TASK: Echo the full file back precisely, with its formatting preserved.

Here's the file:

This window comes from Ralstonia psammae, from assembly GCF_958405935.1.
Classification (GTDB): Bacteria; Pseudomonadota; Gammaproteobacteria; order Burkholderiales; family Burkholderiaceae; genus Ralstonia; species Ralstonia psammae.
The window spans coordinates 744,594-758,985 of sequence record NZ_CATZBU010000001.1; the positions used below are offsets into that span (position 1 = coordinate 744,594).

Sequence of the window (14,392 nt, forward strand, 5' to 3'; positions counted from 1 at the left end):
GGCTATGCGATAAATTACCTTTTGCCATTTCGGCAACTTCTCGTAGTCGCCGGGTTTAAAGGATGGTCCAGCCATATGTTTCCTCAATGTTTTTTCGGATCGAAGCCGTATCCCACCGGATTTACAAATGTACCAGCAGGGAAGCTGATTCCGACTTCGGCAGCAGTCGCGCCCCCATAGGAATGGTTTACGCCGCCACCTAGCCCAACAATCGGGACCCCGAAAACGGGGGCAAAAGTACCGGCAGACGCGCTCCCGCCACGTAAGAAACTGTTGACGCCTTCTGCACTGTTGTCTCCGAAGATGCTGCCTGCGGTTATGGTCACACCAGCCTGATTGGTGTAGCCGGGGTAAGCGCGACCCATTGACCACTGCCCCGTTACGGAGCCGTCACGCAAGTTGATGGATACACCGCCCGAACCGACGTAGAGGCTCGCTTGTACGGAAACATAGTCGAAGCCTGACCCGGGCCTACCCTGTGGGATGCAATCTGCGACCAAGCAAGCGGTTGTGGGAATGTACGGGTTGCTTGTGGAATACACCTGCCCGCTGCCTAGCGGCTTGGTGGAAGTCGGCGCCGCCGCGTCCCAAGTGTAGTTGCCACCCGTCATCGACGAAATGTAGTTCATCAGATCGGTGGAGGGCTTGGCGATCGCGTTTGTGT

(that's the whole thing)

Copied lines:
This window comes from Ralstonia psammae, from assembly GCF_958405935.1.
Classification (GTDB): Bacteria; Pseudomonadota; Gammaproteobacteria; order Burkholderiales; family Burkholderiaceae; genus Ralstonia; species Ralstonia psammae.
The window spans coordinates 744,594-758,985 of sequence record NZ_CATZBU010000001.1; the positions used below are offsets into that span (position 1 = coordinate 744,594).

Sequence of the window (14,392 nt, forward strand, 5' to 3'; positions counted from 1 at the left end):
GGCTATGCGATAAATTACCTTTTGCCATTTCGGCAACTTCTCGTAGTCGCCGGGTTTAAAGGATGGTCCAGCCATATGTTTCCTCAATGTTTTTTCGGATCGAAGCCGTATCCCACCGGATTTACAAATGTACCAGCAGGGAAGCTGATTCCGACTTCGGCAGCAGTCGCGCCCCCATAGGAATGGTTTACGCCGCCACCTAGCCCAACAATCGGGACCCCGAAAACGGGGGCAAAAGTACCGGCAGACGCGCTCCCGCCACGTAAGAAACTGTTGACGCCTTCTGCACTGTTGTCTCCGAAGATGCTGCCTGCGGTTATGGTCACACCAGCCTGATTGGTGTAGCCGGGGTAAGCGCGACCCATTGACCACTGCCCCGTTACGGAGCCGTCACGCAAGTTGATGGATACACCGCCCGAACCGACGTAGAGGCTCGCTTGTACGGAAACATAGTCGAAGCCTGACCCGGGCCTACCCTGTGGGATGCAATCTGCGACCAAGCAAGCGGTTGTGGGAATGTACGGGTTGCTTGTGGAATACACCTGCCCGCTGCCTAGCGGCTTGGTGGAAGTCGGCGCCGCCGCGTCCCAAGTGTAGTTGCCACCCGTCATCGACGAAATGTAGTTCATCAGATCGGTGGAGGGCTTGGCGATCGCGTTTGTGT